Arts: Pop: Bowie keeps swinging

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The Independent Culture
CURRENTLY IT seems that David Bowie couldn't receive more adoring coverage if he passed away suddenly in a tragic pile-up on the information superhighway, or perhaps released a revolutionary Christmas single featuring a surrealist collage of, say, The Lord's Prayer and "Auld Lang Syne". But with a new album, Hours, touted as a return to former glories, it seems that the old chameleon has at last settled into a respectable dotage, rather than trying madly to keep up with whatever the young folk are doing.

Not that he needs to worry. His Internet obsession is well documented, yet more revolutionary has been his spectacular financial success in floating himself as a corporate entity. Yes, you too can own a piece of David Bowie. This may prove to be the second most influential act of his long career, after his popularisation of that peculiar short-at-the-sides, long-on- top hairstyle that is so beloved by guests appearing on The Jerry Springer Show.

Friday night's show, in this relatively small venue, sees this fiftysomething apparently comfortable with himself and his back catalogue. He might be dressed in a fetching pink V-neck jumper and tight black flares, but the voice and the charm remain intact. The opening "Life on Mars", with piano accompaniment by his Seventies collaborator Mike Garson, is greeted with excited yelps as Bowie leads the singing.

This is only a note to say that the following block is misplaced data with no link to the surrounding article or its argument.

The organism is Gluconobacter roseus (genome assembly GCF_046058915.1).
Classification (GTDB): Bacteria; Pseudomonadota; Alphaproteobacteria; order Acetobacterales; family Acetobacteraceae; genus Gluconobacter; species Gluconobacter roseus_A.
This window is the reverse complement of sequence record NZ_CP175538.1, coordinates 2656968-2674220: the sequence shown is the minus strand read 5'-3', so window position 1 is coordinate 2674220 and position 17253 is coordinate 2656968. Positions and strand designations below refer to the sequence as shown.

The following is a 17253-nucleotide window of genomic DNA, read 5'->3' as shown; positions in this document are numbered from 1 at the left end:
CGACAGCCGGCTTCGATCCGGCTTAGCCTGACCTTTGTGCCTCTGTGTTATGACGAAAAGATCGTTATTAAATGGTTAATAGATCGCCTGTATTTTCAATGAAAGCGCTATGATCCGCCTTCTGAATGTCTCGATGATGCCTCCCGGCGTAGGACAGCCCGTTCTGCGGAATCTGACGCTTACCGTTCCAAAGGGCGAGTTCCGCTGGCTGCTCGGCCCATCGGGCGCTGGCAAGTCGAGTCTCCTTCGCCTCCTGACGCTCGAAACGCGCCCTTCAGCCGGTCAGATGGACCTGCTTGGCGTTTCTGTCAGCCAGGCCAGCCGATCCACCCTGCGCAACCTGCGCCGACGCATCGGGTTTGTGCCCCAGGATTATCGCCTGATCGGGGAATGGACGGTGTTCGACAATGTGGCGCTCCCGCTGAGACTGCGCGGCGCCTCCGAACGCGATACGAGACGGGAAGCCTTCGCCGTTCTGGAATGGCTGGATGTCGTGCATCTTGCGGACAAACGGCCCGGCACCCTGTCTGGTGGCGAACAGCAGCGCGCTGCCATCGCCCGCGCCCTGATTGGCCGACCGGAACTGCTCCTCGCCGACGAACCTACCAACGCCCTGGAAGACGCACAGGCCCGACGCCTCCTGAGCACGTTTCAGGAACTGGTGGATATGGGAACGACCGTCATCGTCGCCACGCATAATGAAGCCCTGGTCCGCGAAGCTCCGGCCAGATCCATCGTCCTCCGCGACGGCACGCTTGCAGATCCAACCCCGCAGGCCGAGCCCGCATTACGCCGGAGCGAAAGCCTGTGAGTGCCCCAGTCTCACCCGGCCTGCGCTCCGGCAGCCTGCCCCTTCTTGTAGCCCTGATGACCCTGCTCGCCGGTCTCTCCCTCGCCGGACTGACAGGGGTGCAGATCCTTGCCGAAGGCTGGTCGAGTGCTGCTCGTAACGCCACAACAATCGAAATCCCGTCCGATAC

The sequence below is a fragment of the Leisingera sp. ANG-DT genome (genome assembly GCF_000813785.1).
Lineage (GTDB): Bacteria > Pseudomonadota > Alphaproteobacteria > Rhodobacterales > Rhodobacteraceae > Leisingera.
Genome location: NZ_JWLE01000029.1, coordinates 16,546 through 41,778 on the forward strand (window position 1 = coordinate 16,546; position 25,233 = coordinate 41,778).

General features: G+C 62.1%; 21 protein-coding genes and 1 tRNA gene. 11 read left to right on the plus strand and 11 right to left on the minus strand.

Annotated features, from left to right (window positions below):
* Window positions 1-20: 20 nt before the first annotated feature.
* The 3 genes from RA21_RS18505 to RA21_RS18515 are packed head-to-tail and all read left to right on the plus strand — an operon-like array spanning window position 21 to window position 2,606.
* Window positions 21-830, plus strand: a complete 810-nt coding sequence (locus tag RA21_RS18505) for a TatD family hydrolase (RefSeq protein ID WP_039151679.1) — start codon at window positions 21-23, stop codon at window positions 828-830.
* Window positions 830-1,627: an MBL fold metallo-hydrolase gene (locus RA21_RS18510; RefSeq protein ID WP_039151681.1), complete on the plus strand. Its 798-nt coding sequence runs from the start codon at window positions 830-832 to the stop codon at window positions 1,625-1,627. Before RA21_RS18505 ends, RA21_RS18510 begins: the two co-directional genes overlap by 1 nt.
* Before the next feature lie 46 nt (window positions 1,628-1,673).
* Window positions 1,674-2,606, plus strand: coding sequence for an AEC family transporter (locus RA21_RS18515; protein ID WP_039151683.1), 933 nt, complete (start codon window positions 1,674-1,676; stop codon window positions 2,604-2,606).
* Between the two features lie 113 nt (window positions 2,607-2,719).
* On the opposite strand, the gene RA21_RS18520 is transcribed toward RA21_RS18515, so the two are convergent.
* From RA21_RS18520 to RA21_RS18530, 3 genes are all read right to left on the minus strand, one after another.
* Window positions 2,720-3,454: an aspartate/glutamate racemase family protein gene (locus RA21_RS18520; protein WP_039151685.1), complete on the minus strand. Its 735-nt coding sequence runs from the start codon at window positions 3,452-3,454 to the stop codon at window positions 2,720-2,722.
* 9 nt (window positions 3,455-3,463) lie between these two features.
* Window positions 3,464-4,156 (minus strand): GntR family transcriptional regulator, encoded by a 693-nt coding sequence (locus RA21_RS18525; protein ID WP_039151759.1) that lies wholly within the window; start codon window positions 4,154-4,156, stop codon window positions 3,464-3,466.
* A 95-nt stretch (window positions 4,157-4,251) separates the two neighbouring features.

The band appears, and the set flips between eras (mercifully leaving out most of the Eighties and the Tin Machine). He even performs his first single as David Bowie - 1966's "Can't Help Thinking About Me". It's not great, but it's fun to hear where he sprang from.

His backing musicians, including regular bassist Gail Ann Dorsey, and two extremes of American sartorial style in guitarists Mark Piati and the ascetic looking Page Hamilton, are a clean-cut bunch. Yet they prove well capable of handling such sleazy classics as "China Girl" and the mechanical funk of "Stay", possibly one of the coldest, most coked-up tracks ever recorded.

And although Hours may not be the new Hunky Dory, "Seven" is lovely enough to deserve the comparison. The set concludes with the killer combination of "Changes" and glamrock's greatest moment, "Rebel Rebel", the latter proving that it costs a lot of money to make a snare drum sound that cheap.

The timely choice of "Repetition", a chilling account of domestic violence punctuated by eerie synth shrieks, provided the best of the encores, though "Cracked Actor" was not far behind.

David Bowie might be years past his best work, but this enjoyable rifling through his less frequently performed songs was surprisingly good fun.

Steve Jelbert

A version of this review appeared in later editions of Saturday's paper